From Communicative Action to the Face of the Other : Levinas and Habermas on Language, Obligation, and Community
Although the continental philosophers Jurgen Habermas and Emmanuel Levinas are both inescapably important to an array of debates in contemporary moral theory, they are rarely assessed in relation to each other. Not only are their basic agendas different-whereas Habermas's discourse ethics are framed within a general concern for democratic political theory, Levinas's work is largely indifferent, if not hostile, to political concerns-but their philosophical styles dramatically contrast as well. Steven Hendley's study is based on the conviction that beneath the surface there is in fact a remarkable degree of convergence in the two philosophers' work that is usually overlooked. Hendley discovers and explains the complementarity of Levinas's conception of discourse as relation to the Other to Habermas's theory of communication as the basis for recognition of universal moral norms; and he presents a clear defense and validation of Levinas's position on the construction of political theory. From Communicative Action to the Face of the Other is a unique endeavor that achieves new and important connections in the contemporary scholarship in philosophy and political theory.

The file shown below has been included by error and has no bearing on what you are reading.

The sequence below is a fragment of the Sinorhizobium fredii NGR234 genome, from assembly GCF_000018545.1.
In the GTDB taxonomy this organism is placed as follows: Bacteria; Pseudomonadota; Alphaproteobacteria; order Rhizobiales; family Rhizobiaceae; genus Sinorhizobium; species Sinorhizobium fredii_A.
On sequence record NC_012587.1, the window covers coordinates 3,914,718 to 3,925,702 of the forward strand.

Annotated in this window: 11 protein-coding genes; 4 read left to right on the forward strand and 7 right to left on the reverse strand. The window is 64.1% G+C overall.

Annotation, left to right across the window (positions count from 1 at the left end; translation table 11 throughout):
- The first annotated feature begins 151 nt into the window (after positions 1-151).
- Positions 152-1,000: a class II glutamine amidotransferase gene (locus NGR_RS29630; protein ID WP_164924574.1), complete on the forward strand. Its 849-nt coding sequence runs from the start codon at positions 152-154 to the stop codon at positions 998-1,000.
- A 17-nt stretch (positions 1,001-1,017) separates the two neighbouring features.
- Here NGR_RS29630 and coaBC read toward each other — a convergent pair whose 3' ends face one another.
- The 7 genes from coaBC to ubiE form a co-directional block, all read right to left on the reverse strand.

- Hardback | 200 pages
- 152.4 x 228.6 x 20.3mm | 45.36g
- 01 Aug 2000
- Lexington Books
- Lanham, MD, United States
About Steven Hendley
Steven Hendley is Associate Professor of Philosophy at Birmingham-Southern College. He is the author of Reason and Relativism: A Sartrean Investigation (1991).
[This book] establishes the need for any political theory to come to terms with Levinas's theory of discourse as relation to the Other. On the American scene, that is a definite contribution to contemporary philosophy. -- Garth Gillan, Southern Illinois University
Table of contents
Chapter 1 Conversational Deference and Communicative Action Chapter 2 Care, Justice, and the Face of the Other Chapter 3 The Metaphysical Ground of Moral Authority Chapter 4 The Liberties of the Ancients and Moderns Chapter 5 The Moral Relevance of Judaism to Modernity Chapter 6 The Epistemic Viability of the Appeal to the Face of the Other